The triggers for the takeover were, first, the U.S. decision to admit the Shah (then dying of cancer) into the U.S. for medical care. And second, a meeting in Algiers between Carter’s National Security Advisor Zbigniew Brzezinski and Iran’s Prime Minister, Defense Minister, and Foreign Minister, all of whom were allied with Khomeini but were pro-U.S. and basically secular in their orientation.

The Khomeini forces, who organized and led the takeover, seized on popular anger at the Shah and the widespread fear that the U.S. might be conspiring to return him to power as it had in 1953. However, Khomeini and the clerics’ primary objective was to discredit and oust secular forces, consolidate a monopoly of power in their hands, and establish an Islamic theocracy.

The Middle East “Arc of Crisis”

Shortly after the embassy takeover, in December 1979, the Soviet Union invaded Afghanistan.

The Soviet invasion gave Moscow control of a key buffer state between Iran and Pakistan and put its forces closer to the Persian Gulf. It came in the wake of what one former Reagan official called stepped-up “competition for influence with the United States throughout the Middle East, Indian Ocean, Horn of Africa, Arabian Peninsula and Southwest Asia regions.” U.S. officials also worried that their client regimes in the Persian Gulf were vulnerable to Iranian-inspired Islamist agitation. In sum, they felt the U.S. was facing an “arc of crisis” stretching from Afghanistan through Iran to Saudi Arabia.

The U.S. Counters--Arming and Organizing Islamic Fundamentalists

The U.S. imperialists launched a multi-dimensioned and aggressive response focused on buttressing pro-U.S. oil sheikdoms in the Gulf and defeating the Soviets’ moves. They were framed by Carter’s January 23, 1980 State of the Union declaration that “Any attempt by any outside force to gain control of the Persian Gulf region will be regarded as an assault on the vital interests of the United States and such an assault will be repelled by any means necessary, including military force.” Zbigniew Brzezinski, Carter’s National Security Advisor, called this “Carter Doctrine” a “strategic revolution in America’s global position.” Controlling the Gulf was now as important to the empire as its alliances with Europe and Japan. It was backed by a major expansion of the U.S. military presence in the region.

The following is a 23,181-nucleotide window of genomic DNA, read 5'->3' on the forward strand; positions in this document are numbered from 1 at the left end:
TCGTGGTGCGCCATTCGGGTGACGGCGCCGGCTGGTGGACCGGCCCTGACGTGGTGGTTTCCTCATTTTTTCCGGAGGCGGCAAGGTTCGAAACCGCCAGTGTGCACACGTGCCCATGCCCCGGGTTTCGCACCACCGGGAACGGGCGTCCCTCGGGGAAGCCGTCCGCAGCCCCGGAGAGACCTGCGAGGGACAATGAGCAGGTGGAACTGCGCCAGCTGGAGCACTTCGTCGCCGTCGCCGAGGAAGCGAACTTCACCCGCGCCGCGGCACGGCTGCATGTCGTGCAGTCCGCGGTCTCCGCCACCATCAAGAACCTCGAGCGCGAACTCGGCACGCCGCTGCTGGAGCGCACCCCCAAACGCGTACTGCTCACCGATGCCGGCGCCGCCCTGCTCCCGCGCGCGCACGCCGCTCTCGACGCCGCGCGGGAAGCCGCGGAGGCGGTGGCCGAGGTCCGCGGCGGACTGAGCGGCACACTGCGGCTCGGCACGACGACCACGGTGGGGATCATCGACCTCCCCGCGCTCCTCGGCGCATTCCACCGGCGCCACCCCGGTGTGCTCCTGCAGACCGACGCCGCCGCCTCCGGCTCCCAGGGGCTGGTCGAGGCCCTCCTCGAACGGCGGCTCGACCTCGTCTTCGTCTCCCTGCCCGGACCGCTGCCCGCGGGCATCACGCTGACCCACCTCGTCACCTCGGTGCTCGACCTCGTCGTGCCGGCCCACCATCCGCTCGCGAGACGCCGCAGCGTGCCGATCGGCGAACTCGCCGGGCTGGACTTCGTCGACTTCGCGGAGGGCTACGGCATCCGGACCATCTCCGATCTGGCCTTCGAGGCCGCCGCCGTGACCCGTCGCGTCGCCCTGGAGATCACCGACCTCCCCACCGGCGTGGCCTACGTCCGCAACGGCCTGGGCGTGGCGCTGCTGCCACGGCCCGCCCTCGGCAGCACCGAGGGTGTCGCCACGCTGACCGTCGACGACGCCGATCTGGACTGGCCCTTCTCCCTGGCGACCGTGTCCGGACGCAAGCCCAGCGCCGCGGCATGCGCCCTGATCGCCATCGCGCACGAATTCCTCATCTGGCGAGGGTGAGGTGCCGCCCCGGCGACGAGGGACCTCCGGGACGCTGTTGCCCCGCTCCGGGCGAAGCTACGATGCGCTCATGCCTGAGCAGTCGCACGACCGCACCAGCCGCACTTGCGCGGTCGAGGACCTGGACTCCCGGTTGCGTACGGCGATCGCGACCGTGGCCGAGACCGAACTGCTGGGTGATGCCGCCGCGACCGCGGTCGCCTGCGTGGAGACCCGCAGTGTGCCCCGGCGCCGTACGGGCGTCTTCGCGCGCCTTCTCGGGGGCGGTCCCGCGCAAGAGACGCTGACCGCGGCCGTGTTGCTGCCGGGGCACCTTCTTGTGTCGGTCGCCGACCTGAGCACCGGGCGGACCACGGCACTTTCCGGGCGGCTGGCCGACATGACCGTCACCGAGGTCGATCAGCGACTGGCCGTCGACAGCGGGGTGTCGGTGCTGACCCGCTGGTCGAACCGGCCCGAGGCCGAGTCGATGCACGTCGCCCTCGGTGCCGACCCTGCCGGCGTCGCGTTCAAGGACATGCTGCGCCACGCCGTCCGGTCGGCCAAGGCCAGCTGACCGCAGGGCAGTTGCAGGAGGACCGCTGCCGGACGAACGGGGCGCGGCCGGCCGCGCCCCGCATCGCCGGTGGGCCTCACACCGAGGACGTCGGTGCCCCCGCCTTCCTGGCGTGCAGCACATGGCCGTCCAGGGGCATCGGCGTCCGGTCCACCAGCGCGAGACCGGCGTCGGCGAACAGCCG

One key component of this strategy, which would come back to haunt the U.S., was mobilizing Islamic forces against the Soviets, particularly in Afghanistan (something done previously in Algeria, Turkey, Jordan, Egypt, and Israel). “The theory was, there was an arc of crisis, and so an arc of Islam could be mobilized to contain the Soviets,” one former Carter official explained.

Ironically, this was now taking place after the region’s first Islamist seizure of state power.

In July 1979, some five months before the Soviet invasion, the U.S. had begun a covert campaign to destabilize Afghanistan’s pro-Soviet government by arming and funding the Islamist opposition. The goal, according to Brzezinski, was “to induce a Soviet military intervention.” After the Soviets invaded, Brzezinski wrote Carter: “We now have the opportunity of giving to the USSR its Vietnam War.” Over the next decade, the U.S. government funneled more than $3 billion in arms and aid to the Islamic mujahadeen, helping create a global network of Islamist fighters, some of whom would form the core of Osama bin Laden’s al Qaeda.

Giving the Green Light to Iraq’s 1980 Invasion of Iran

Another major prong of the U.S. counter-attack was punishing Iran in order to force it to release the U.S. embassy personnel and curb its Islamist agitation in the region. The strategy here was to try and put pressure on and contain the Islamic Republic--not overthrow it. Khomeini’s government was brutally clamping down on Iranian leftists, keeping its distance from the Soviet Union, and maintaining the flow of Iranian oil to the West--all of which coincided with key U.S. interests. The U.S.’s overarching concern, as Brzezinski put it, was forging “an anti-Soviet Islamic coalition.”

The U.S. had limited military resources in the region and feared that any major military move against Iran could provoke a U.S.-Soviet confrontation that could slide into nuclear conflagration. During the Iranian revolution and in its immediate aftermath, the U.S. and the Soviets engaged in a series of veiled high-stakes threats backed by military maneuvers and nuclear alerts, as each warned the other to stay out of Iran.

Given these constraints, the U.S. opted to work through Saddam Hussein’s Iraq, whose secular nationalist regime was ideologically and politically threatened by Iran’s Islamic revolution (including because 60 percent of Iraq’s population were Shi’ites who were oppressed under Saddam's rule). In the spring and summer of 1980, the U.S. encouraged an Iraqi attack on Iran (possibly including via a direct meeting between Hussein and either Brzezinski or high-level CIA agents in Jordan). On September 22, 1980 Iraq invaded southwest Iran.

Reagan’s “October Surprise”